Each image has come as the result of solving a puzzle, usually starting with deciphering old descriptions of locations, then tracking changes in street and place names, and finally trying to match the written information with the physical location.
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Settlement of Asians in the Deep South (1763 – 1882)

Settlement of Asians in the Deep South (1763 – 1882) | Chinese American history | Scoop.it
A guest post by commenter Jefe: Asians first arrived in post-Colombian North America aboard the Manila Galleons in the 1580s. Some worked on the Spanish Treasure Fleet from Veracruz which plied the waters of the Caribbean and Gulf of Mexico on the way to Spain. Starting in 1763, Filipinos sometimes deserted the ships in the Gulf of Mexico…
John Jung's insight:
This blogger uses the pen name Abagond to comment on a fascinating range of topics, one of which is about the history of Asians settling in the Deep South in the 19th century.  This post was followed by a "guest post" by "jefe" , a Chinese in Hong Kong, if memory serves me well, who had several ancestors who settled in Mississippi and had grocery stores.  His guest post generated a discussion thread of 84 exchanges which raised many unanswered but provocative questions about Chinese in the Deep South.
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California Chinese immigrants after the Gold Rush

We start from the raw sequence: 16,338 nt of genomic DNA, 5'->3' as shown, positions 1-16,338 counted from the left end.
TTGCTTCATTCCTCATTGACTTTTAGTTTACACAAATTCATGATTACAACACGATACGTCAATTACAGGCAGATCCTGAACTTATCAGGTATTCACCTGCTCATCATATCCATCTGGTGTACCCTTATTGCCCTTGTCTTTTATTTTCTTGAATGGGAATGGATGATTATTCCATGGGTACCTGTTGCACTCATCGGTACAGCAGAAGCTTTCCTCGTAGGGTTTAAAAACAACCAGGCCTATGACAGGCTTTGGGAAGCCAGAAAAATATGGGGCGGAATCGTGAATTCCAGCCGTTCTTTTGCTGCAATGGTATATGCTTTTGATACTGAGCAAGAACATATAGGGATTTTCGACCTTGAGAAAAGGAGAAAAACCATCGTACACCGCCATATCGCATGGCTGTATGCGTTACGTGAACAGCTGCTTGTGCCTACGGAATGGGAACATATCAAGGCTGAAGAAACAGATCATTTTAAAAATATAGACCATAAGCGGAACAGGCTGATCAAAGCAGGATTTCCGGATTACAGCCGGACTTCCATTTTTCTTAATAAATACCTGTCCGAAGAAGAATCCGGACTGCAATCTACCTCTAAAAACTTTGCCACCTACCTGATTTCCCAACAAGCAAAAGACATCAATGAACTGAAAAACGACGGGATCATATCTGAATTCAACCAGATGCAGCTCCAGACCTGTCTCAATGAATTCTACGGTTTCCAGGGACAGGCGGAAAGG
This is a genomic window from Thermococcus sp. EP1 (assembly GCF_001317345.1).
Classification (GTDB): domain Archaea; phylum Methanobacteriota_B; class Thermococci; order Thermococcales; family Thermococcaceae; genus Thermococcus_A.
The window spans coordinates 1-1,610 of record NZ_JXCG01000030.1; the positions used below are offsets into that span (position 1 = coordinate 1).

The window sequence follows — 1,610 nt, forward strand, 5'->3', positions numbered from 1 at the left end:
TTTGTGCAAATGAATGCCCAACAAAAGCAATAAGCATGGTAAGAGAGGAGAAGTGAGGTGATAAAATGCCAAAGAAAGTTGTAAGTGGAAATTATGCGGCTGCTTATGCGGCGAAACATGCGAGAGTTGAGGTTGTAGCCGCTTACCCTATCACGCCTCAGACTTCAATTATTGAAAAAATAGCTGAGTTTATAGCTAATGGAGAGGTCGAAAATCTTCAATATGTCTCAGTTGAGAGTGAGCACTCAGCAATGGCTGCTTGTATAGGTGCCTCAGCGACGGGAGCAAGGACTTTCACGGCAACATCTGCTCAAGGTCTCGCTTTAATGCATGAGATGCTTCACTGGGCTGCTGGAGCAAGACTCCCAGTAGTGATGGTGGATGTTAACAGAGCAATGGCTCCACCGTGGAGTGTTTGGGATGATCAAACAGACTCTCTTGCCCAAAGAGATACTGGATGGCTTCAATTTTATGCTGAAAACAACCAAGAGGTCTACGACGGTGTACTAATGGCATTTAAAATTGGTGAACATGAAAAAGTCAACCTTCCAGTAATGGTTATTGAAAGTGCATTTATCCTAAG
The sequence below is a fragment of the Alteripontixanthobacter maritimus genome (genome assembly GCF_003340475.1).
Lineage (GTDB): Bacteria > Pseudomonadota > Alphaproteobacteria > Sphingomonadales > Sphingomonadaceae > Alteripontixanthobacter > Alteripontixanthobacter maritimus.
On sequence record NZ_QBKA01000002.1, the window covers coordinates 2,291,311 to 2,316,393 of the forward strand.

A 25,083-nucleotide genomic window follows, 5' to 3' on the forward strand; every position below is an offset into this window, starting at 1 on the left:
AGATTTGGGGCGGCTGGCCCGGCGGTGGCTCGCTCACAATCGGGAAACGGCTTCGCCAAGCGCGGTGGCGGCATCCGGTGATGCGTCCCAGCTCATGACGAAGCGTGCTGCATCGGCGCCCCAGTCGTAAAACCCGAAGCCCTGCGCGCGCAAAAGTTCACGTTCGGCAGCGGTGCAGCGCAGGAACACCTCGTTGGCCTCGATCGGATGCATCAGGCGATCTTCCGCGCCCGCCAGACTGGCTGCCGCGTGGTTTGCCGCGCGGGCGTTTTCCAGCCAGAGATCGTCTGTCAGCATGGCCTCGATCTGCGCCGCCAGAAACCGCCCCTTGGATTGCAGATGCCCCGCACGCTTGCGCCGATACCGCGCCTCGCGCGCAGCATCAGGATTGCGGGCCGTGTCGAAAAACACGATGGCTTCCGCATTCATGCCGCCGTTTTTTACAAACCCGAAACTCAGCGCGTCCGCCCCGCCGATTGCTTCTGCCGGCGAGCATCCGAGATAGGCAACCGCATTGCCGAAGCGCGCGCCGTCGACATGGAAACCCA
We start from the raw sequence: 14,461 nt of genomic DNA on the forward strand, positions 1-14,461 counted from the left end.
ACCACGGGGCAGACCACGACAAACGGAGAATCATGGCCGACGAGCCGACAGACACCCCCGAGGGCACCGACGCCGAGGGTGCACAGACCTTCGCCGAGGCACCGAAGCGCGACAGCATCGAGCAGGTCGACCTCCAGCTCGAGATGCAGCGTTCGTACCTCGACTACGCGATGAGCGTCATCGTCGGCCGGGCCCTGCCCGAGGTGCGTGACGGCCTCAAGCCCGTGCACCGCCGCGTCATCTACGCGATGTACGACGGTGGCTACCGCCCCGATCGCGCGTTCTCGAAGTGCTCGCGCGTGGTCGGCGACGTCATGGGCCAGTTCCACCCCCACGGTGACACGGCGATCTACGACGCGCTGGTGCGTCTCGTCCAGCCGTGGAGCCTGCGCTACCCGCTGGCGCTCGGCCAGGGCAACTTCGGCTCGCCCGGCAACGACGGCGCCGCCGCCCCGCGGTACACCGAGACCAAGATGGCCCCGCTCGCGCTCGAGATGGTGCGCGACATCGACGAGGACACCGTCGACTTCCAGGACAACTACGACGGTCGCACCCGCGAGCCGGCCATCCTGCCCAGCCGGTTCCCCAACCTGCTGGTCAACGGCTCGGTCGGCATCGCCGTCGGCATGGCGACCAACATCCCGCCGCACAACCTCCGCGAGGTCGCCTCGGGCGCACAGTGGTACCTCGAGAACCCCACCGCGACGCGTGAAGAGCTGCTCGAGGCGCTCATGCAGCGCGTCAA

California Chinese immigrants after the Gold Rush | Chinese American history | Scoop.it

What happened to Chinese immigrants after the California Gold Rush?   


A visiting Chinese missionary gives a sermon at the Methodist Episcopal Church in Snelling, circa the 1910s. Luella East Richberger Collection 

John Jung's insight:
Arriving in the early 1860s, Chinese immigrants were among the pioneer settlers in this gold country town of Snelling, CA. and a substantial number of them were miners. During the heyday of the Gold Rush, Chinese miners were driven out of the gold fields because of white miners’ hostility and discriminatory mining laws. 
 By the late 1850s and early 1860s, the Chinese returned to the mines and patiently worked and reworked the tailings of the previous miners.   
 After leaving the mining fields in the foothills, they found employment as farm laborers and became an indispensable army in the fields.  
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Perspective | The transformation of New York’s Chinatown in the 1980s